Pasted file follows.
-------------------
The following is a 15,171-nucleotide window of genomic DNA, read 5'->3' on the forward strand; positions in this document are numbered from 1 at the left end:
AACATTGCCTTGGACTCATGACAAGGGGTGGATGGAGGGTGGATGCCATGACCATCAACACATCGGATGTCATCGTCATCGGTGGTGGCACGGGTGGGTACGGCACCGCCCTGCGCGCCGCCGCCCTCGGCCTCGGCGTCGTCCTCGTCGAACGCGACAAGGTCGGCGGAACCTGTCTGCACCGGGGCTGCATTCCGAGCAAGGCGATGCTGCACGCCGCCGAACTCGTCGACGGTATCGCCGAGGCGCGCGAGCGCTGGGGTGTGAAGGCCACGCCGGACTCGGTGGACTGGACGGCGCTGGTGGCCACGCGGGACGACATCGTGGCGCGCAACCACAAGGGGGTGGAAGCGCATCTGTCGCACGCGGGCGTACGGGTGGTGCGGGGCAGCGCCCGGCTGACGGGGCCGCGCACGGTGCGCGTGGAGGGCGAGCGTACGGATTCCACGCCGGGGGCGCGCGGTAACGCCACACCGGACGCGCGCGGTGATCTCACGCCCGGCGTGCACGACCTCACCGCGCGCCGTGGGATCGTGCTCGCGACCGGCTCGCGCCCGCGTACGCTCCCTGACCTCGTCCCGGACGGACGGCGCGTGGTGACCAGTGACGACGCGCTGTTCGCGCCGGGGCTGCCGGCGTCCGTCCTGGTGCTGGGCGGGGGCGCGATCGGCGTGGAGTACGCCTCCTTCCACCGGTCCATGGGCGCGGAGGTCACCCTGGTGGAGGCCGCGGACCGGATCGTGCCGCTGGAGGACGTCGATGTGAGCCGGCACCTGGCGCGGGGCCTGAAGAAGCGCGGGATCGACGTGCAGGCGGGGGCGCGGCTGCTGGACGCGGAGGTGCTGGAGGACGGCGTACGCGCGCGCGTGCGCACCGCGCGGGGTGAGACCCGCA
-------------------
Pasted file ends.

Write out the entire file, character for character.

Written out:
The following is a 15,171-nucleotide window of genomic DNA, read 5'->3' on the forward strand; positions in this document are numbered from 1 at the left end:
AACATTGCCTTGGACTCATGACAAGGGGTGGATGGAGGGTGGATGCCATGACCATCAACACATCGGATGTCATCGTCATCGGTGGTGGCACGGGTGGGTACGGCACCGCCCTGCGCGCCGCCGCCCTCGGCCTCGGCGTCGTCCTCGTCGAACGCGACAAGGTCGGCGGAACCTGTCTGCACCGGGGCTGCATTCCGAGCAAGGCGATGCTGCACGCCGCCGAACTCGTCGACGGTATCGCCGAGGCGCGCGAGCGCTGGGGTGTGAAGGCCACGCCGGACTCGGTGGACTGGACGGCGCTGGTGGCCACGCGGGACGACATCGTGGCGCGCAACCACAAGGGGGTGGAAGCGCATCTGTCGCACGCGGGCGTACGGGTGGTGCGGGGCAGCGCCCGGCTGACGGGGCCGCGCACGGTGCGCGTGGAGGGCGAGCGTACGGATTCCACGCCGGGGGCGCGCGGTAACGCCACACCGGACGCGCGCGGTGATCTCACGCCCGGCGTGCACGACCTCACCGCGCGCCGTGGGATCGTGCTCGCGACCGGCTCGCGCCCGCGTACGCTCCCTGACCTCGTCCCGGACGGACGGCGCGTGGTGACCAGTGACGACGCGCTGTTCGCGCCGGGGCTGCCGGCGTCCGTCCTGGTGCTGGGCGGGGGCGCGATCGGCGTGGAGTACGCCTCCTTCCACCGGTCCATGGGCGCGGAGGTCACCCTGGTGGAGGCCGCGGACCGGATCGTGCCGCTGGAGGACGTCGATGTGAGCCGGCACCTGGCGCGGGGCCTGAAGAAGCGCGGGATCGACGTGCAGGCGGGGGCGCGGCTGCTGGACGCGGAGGTGCTGGAGGACGGCGTACGCGCGCGCGTGCGCACCGCGCGGGGTGAGACCCGCA